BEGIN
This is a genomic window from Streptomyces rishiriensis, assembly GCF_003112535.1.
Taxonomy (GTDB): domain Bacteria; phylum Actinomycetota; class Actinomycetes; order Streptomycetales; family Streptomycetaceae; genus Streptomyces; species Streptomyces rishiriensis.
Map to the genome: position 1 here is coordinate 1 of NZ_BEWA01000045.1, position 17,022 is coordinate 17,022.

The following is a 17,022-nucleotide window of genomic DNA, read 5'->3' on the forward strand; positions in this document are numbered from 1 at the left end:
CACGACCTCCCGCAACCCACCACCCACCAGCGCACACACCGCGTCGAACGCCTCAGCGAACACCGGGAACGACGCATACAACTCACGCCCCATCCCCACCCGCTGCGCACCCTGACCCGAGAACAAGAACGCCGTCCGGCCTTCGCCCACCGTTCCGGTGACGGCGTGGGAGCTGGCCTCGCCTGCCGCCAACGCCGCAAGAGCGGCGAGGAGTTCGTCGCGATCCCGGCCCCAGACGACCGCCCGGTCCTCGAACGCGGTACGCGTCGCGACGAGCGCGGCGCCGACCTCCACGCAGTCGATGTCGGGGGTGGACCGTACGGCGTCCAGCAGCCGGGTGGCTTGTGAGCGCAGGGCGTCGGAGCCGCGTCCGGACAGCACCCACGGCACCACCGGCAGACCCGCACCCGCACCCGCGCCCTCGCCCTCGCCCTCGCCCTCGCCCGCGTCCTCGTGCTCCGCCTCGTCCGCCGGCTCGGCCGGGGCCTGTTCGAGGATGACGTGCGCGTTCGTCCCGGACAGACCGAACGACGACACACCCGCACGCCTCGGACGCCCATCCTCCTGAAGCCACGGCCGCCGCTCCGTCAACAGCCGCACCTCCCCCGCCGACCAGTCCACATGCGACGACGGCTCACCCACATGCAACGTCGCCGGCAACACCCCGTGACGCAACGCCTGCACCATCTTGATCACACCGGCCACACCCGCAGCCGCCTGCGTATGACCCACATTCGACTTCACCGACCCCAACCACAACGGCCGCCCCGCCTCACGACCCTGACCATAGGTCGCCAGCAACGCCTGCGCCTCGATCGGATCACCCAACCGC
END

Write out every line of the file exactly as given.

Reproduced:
This is a genomic window from Streptomyces rishiriensis, assembly GCF_003112535.1.
Taxonomy (GTDB): domain Bacteria; phylum Actinomycetota; class Actinomycetes; order Streptomycetales; family Streptomycetaceae; genus Streptomyces; species Streptomyces rishiriensis.
Map to the genome: position 1 here is coordinate 1 of NZ_BEWA01000045.1, position 17,022 is coordinate 17,022.

The following is a 17,022-nucleotide window of genomic DNA, read 5'->3' on the forward strand; positions in this document are numbered from 1 at the left end:
CACGACCTCCCGCAACCCACCACCCACCAGCGCACACACCGCGTCGAACGCCTCAGCGAACACCGGGAACGACGCATACAACTCACGCCCCATCCCCACCCGCTGCGCACCCTGACCCGAGAACAAGAACGCCGTCCGGCCTTCGCCCACCGTTCCGGTGACGGCGTGGGAGCTGGCCTCGCCTGCCGCCAACGCCGCAAGAGCGGCGAGGAGTTCGTCGCGATCCCGGCCCCAGACGACCGCCCGGTCCTCGAACGCGGTACGCGTCGCGACGAGCGCGGCGCCGACCTCCACGCAGTCGATGTCGGGGGTGGACCGTACGGCGTCCAGCAGCCGGGTGGCTTGTGAGCGCAGGGCGTCGGAGCCGCGTCCGGACAGCACCCACGGCACCACCGGCAGACCCGCACCCGCACCCGCGCCCTCGCCCTCGCCCTCGCCCTCGCCCGCGTCCTCGTGCTCCGCCTCGTCCGCCGGCTCGGCCGGGGCCTGTTCGAGGATGACGTGCGCGTTCGTCCCGGACAGACCGAACGACGACACACCCGCACGCCTCGGACGCCCATCCTCCTGAAGCCACGGCCGCCGCTCCGTCAACAGCCGCACCTCCCCCGCCGACCAGTCCACATGCGACGACGGCTCACCCACATGCAACGTCGCCGGCAACACCCCGTGACGCAACGCCTGCACCATCTTGATCACACCGGCCACACCCGCAGCCGCCTGCGTATGACCCACATTCGACTTCACCGACCCCAACCACAACGGCCGCCCCGCCTCACGACCCTGACCATAGGTCGCCAGCAACGCCTGCGCCTCGATCGGATCACCCAACCGC